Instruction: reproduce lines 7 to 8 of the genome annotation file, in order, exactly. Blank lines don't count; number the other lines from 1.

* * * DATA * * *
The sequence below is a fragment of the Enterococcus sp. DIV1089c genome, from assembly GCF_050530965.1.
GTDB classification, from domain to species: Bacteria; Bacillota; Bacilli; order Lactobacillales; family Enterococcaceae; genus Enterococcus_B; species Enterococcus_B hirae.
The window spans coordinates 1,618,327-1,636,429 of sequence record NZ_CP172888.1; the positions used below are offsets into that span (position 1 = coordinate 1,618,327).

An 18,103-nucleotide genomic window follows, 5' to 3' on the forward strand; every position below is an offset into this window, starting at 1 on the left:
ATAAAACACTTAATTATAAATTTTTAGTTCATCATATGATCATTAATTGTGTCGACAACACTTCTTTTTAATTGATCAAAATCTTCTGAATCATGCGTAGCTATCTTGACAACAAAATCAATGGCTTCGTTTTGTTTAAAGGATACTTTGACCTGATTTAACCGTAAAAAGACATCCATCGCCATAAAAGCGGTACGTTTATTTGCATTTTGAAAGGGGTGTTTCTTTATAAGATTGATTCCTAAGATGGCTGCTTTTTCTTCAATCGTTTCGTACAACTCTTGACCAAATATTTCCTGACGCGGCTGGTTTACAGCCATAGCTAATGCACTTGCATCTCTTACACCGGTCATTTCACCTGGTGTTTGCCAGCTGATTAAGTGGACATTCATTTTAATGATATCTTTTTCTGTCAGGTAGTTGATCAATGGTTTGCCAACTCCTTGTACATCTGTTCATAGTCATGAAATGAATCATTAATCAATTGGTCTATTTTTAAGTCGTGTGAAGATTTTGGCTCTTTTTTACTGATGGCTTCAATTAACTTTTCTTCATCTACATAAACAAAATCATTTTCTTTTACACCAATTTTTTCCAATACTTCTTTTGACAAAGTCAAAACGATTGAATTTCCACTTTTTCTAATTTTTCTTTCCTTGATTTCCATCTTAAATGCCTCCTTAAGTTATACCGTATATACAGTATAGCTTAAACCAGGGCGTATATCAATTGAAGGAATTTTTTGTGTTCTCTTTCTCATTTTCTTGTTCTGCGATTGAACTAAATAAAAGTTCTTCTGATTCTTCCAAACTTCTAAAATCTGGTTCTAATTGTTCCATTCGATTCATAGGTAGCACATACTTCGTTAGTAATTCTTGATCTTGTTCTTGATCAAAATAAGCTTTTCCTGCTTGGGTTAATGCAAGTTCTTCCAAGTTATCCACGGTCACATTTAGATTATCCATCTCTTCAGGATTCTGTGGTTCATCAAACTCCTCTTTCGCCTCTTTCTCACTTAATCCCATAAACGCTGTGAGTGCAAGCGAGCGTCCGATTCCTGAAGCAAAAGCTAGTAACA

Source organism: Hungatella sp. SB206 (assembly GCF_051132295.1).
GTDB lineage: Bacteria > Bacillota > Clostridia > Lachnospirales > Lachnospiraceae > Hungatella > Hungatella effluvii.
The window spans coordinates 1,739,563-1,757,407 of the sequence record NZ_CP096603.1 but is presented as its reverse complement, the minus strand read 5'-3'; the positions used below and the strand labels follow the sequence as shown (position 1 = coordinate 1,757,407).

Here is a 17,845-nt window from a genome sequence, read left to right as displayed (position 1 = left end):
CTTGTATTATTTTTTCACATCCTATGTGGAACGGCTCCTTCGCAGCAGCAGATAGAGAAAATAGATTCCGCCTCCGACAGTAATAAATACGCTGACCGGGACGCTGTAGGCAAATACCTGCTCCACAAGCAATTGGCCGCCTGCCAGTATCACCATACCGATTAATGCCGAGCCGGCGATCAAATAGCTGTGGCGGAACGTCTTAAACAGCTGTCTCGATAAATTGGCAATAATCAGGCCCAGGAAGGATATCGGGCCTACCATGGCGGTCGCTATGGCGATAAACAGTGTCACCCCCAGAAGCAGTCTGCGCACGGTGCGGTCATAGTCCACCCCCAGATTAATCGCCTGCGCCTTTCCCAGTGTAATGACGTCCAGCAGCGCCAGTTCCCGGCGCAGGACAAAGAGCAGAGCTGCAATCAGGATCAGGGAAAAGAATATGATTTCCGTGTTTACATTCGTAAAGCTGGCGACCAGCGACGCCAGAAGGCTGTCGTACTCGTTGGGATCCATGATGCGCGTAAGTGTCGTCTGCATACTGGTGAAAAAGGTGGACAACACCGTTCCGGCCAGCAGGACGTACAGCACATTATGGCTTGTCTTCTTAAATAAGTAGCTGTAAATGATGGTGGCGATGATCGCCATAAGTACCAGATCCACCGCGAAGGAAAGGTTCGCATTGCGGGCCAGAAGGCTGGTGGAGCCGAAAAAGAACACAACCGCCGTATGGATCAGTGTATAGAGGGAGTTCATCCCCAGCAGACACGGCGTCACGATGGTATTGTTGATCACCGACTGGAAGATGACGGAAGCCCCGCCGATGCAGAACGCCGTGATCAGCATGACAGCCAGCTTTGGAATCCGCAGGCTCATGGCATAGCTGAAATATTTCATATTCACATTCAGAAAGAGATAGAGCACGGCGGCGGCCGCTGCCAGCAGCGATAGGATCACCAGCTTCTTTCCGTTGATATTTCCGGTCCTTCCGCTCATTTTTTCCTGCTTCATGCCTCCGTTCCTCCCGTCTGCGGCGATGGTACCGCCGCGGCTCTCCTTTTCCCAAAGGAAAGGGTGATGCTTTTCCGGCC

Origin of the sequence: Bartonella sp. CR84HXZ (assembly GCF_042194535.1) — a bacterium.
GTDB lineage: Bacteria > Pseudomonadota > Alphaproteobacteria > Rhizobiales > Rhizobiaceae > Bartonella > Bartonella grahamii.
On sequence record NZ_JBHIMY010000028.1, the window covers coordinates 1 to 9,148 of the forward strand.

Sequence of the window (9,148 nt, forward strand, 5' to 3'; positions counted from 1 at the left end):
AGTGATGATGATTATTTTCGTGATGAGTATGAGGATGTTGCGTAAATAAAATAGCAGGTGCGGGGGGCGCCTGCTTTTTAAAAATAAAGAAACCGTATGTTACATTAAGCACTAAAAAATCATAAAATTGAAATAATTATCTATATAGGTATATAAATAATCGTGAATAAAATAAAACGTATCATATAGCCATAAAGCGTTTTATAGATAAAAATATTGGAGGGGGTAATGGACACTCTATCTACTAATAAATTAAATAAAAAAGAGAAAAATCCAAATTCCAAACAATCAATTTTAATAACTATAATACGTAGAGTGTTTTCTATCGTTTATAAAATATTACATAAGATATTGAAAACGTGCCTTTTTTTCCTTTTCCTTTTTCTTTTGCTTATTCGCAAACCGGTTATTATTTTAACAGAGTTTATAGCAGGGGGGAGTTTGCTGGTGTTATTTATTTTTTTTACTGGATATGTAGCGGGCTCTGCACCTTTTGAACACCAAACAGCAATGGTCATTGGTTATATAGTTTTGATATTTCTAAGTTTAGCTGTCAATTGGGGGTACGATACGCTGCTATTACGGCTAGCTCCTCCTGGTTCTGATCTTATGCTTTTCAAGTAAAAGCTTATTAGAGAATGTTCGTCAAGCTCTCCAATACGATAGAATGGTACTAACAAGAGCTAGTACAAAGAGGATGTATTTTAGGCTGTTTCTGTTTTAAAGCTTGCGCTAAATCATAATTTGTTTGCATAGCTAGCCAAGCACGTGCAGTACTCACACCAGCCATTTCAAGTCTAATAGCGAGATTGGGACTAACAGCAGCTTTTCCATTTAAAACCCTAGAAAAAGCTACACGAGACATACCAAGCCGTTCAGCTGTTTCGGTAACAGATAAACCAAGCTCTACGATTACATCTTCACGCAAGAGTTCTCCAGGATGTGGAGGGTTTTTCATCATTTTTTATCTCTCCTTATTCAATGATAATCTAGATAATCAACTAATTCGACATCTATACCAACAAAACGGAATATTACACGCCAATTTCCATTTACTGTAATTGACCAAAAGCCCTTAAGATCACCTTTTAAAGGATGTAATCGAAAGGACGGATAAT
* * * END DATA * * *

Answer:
GTDB lineage: Bacteria > Bacillota > Clostridia > Lachnospirales > Lachnospiraceae > Hungatella > Hungatella effluvii.
The window spans coordinates 1,739,563-1,757,407 of the sequence record NZ_CP096603.1 but is presented as its reverse complement, the minus strand read 5'-3'; the positions used below and the strand labels follow the sequence as shown (position 1 = coordinate 1,757,407).